What is Climate Debt and How Can We Help?

Picture this: you’ve booked an unbelievably cheap flight to a country in the tropics, with multiple layovers; you’re participating in a packaged deal on a cruise ship where you stop at multiple towns, disembarking en masse for 8 hours and then departing; you are backpacking through a continent, staying in one place each night, doing a whirlwind budget tour. What do these all have in common? They continue to perpetuate a concept called climate debt.

This concept was first developed by the United Nations Framework Convention on Climate Change in 1992, where 197 parties participated in the discussion regarding the perpetual worsening of the world’s climate. The climate debt concept states that wealthy countries and companies should be held accountable for their long-term exploitation (Oxfam 2020).

What’s different about this type of debt? Because it’s based on a systemic problem rather than a financial problem, it flips the script on who are the debtors and who are the ones that are owed. This theory operates on the idea that poorer, marginalized countries of the “Global South” are the ones that are owed to by the richer developed, industrialized nations of the “Global North.” Marginalized countries are also typically the ones that bear the weight of budget travel. An influx of citizens from Global North countries descend upon the Global South each year, taking up resources and leaving behind deep scars in tourist-heavy areas. What’s owed to these developing countries is not for their individual gains, but rather for the benefit of humankind and the planet (El Transnational Institute 2010).

The Global South has a myriad of reasons why they are owed from the Global North. According to the Head of Climate Policy at Oxfam, 10% of the richest, most developed countries in the world are responsible for more than 50% of the carbon emissions added into our atmosphere between the years of 1990 to 2015. The results of those emissions disproportionately affect the Global South. For example, the increase in the global temperature of 1°C has resulted in catastrophic cyclones in India and Bangladesh, ruined crops from locust swarms all across the continent of Africa, and incomparable heatwaves and deadly wildfires in Australia.

So how can this debt be paid? Theoretically, the climate debt structure focuses on three main elements: adaptation debt, emissions debt, and reorganization.

Adaptation debt pushes for the developed nations of the world, who are responsible for the majority of climate change to provide compensation to the developing countries that are unequally the victims. According to Dissent Magazine, “compensation would cover not only reparations for the damage already done but also the costs of absorbing and combating impacts in the future,” meaning that both the past and the future deserve to be paid back.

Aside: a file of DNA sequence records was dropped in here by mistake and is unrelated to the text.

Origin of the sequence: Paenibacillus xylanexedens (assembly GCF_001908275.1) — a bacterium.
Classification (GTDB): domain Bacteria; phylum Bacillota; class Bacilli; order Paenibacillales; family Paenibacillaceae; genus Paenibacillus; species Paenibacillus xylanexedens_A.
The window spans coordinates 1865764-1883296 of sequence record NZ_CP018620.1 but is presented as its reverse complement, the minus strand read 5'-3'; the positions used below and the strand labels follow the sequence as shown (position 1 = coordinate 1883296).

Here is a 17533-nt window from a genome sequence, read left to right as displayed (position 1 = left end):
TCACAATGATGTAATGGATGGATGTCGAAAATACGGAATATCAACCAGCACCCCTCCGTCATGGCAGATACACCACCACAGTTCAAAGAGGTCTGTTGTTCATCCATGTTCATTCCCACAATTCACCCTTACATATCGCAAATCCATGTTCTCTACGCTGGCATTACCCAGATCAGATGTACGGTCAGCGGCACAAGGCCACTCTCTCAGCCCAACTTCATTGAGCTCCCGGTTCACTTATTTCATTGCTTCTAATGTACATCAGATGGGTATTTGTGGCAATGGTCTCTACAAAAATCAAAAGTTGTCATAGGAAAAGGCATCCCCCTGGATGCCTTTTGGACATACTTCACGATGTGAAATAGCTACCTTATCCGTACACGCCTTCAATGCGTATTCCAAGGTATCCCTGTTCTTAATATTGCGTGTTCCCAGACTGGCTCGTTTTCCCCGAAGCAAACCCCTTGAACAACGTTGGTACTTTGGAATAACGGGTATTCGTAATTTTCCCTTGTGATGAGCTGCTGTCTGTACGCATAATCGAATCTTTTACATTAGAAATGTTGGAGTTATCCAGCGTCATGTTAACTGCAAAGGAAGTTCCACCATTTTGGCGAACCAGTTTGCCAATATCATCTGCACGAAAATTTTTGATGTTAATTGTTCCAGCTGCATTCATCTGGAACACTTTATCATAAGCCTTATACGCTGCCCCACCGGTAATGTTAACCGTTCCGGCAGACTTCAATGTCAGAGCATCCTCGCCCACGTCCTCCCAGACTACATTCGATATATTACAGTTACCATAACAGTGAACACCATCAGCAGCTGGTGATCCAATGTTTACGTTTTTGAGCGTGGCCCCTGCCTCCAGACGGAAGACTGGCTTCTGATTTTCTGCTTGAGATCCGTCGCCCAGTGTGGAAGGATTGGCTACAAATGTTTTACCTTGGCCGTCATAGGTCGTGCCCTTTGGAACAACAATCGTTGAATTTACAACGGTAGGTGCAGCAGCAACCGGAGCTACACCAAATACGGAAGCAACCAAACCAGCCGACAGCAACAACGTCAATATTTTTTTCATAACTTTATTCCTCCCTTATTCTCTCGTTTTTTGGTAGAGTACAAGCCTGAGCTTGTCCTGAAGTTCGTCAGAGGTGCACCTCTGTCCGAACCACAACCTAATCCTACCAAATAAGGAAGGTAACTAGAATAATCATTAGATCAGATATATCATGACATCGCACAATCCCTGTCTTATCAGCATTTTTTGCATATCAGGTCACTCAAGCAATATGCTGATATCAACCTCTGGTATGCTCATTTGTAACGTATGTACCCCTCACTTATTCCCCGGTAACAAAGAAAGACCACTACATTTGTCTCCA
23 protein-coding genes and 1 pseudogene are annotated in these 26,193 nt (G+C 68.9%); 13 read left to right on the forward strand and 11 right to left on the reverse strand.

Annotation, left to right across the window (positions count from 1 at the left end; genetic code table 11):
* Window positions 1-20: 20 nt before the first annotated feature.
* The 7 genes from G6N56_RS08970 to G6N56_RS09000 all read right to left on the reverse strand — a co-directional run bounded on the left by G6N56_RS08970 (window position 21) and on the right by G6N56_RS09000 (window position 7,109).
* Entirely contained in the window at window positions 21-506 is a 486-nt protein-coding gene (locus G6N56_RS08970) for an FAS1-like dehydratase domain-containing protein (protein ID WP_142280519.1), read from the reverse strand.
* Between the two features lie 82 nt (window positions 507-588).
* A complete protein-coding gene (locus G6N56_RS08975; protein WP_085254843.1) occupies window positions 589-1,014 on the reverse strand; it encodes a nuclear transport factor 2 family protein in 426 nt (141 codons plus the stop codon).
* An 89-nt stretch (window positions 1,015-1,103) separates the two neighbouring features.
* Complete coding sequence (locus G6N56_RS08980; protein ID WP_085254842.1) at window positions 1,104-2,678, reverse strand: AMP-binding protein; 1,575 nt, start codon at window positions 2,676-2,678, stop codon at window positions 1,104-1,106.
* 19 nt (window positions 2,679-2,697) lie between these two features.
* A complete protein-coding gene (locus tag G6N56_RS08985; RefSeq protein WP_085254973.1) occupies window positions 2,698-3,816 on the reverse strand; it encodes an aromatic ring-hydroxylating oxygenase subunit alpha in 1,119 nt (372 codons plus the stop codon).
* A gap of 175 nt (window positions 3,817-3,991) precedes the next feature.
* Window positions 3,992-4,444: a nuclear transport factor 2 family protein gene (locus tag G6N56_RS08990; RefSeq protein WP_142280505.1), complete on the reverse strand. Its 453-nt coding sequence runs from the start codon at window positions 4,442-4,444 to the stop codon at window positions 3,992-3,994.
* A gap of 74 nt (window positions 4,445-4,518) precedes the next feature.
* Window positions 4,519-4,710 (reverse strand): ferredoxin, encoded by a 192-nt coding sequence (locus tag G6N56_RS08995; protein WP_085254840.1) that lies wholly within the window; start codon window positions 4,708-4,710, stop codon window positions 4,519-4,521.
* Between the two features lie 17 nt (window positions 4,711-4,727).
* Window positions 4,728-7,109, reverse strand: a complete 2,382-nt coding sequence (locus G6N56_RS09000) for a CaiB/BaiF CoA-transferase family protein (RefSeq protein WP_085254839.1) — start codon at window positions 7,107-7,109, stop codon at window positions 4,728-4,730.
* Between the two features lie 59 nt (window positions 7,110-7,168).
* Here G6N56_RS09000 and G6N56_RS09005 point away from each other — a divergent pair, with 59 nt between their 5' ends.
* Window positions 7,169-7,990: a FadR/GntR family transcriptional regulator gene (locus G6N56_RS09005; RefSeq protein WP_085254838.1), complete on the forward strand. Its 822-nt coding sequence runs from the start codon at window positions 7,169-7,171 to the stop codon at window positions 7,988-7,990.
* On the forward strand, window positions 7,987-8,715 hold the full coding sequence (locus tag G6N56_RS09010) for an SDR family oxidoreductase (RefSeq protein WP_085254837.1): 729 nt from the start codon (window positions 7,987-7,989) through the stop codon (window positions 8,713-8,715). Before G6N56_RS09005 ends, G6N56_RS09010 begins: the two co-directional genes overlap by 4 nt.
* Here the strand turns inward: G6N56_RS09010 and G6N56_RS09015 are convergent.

Emissions debt refers to the idea that most of the atmosphere’s ability to absorb greenhouse gases has been depleted by the Global North, leaving no space for the developing nations of the world to advance. In today’s world, the Global South is being told to limit their economic growth to be more climate-friendly. This debt would be repaid in the form of developed nations severely cutting their emissions to allow for others to grow.

The final piece of the puzzle lies with the mitigation debt. This debt focuses on the extreme cost of a complete reorganization of societies to produce far fewer greenhouse gases. For developing countries to achieve this level of reorganization, almost every industry would need to be altered. This includes agriculture, global trade, transportation, city development, and many other facets of human life (El Transnational Institute 2010). Every aspect mentioned has a relationship with the travel industry.

We, as travelers, play a huge role in the perpetuation of this climate debt by choosing to travel in an unsustainable way. This type of tourism includes taking multiple flights to reach a destination, city-hopping day-to-day, and not operating under a “leave no trace” policy. Participating in this kind of “fast travel” negatively affects developing nations where it is more prevalent.

So how do we travel more sustainably to help mitigate this harm? Trying your best to take as few flights as possible can drastically reduce your carbon footprint. If you can, purchasing carbon offsets can be even more helpful. Additionally, supporting locally owned and operated businesses directly benefit the people that live in the areas you travel. While traveling, it is important to adopt a slow travel mindset. According to the Independent Traveler, where this concept was first discussed, this type of mindset states that “rather than attempting to squeeze as many sights or cities as possible into each trip, the slow traveler takes the time to explore each destination thoroughly and to experience the local culture.” Finally, acting under “leave no trace” is an excellent way to live and travel. The basic premise is that wherever you go, you leave nothing behind but your footsteps.

Our planet is a magical wondrous place filled with both natural beauty and amazing achievements built by humans. Taking the time to travel in a way that both benefits the Earth and the people in more developing countries can help begin to pay off the climate debt owed.